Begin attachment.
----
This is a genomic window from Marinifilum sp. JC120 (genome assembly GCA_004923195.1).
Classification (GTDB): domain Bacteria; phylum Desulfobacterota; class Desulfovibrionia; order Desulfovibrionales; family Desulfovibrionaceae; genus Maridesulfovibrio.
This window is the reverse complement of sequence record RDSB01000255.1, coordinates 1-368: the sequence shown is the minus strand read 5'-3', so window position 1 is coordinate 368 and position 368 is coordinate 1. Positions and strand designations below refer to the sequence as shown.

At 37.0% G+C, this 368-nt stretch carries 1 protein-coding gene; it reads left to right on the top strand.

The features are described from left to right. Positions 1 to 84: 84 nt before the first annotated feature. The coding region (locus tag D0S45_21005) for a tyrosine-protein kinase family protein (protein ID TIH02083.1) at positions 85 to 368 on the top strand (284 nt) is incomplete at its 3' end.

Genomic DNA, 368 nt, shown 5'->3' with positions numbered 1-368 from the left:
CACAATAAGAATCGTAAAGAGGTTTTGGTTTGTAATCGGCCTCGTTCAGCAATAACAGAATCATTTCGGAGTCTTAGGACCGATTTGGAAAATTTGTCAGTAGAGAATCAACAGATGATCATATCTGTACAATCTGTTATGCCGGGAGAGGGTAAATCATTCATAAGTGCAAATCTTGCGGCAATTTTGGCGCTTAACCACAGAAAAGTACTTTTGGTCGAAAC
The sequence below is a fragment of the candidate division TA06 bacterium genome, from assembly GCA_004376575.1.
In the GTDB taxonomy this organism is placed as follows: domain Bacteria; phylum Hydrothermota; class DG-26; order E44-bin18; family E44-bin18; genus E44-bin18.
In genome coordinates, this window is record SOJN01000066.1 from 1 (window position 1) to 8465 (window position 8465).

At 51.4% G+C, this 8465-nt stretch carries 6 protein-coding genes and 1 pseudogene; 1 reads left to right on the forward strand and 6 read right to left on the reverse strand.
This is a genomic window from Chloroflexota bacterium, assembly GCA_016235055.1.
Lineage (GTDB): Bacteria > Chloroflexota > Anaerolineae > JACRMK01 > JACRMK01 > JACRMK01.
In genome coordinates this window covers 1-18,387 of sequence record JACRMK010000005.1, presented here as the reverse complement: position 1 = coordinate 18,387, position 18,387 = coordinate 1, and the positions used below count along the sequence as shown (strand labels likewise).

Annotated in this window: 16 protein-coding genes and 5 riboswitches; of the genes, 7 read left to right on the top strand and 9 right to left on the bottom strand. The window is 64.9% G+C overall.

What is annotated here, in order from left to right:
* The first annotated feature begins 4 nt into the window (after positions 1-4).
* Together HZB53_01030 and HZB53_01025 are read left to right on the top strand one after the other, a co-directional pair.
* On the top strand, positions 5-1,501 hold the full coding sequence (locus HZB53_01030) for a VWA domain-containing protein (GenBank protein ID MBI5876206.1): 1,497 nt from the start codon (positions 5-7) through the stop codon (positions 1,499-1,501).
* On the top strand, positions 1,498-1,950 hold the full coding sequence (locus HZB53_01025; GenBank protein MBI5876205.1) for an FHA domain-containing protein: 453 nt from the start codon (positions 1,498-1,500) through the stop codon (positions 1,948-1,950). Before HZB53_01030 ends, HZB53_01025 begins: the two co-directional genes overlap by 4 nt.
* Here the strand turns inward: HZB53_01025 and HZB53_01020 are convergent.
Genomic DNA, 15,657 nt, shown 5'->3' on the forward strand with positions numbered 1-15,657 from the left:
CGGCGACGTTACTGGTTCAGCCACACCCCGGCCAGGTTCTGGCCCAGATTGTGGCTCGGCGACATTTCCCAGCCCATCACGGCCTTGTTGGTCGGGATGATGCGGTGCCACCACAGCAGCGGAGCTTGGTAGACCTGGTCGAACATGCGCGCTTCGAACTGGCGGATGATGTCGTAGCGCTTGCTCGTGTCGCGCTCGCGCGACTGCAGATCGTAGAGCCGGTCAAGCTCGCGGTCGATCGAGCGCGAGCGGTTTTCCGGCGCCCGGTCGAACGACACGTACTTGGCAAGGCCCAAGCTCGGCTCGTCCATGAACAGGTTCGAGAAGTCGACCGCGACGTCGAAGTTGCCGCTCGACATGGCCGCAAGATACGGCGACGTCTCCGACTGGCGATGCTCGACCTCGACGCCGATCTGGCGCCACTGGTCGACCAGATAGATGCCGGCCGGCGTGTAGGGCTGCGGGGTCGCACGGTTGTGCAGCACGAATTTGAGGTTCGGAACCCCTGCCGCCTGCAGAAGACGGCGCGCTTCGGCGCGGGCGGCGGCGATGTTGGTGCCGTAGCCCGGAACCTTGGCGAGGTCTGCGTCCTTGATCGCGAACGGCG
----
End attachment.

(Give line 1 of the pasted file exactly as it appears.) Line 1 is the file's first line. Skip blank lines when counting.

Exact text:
This is a genomic window from Marinifilum sp. JC120 (genome assembly GCA_004923195.1).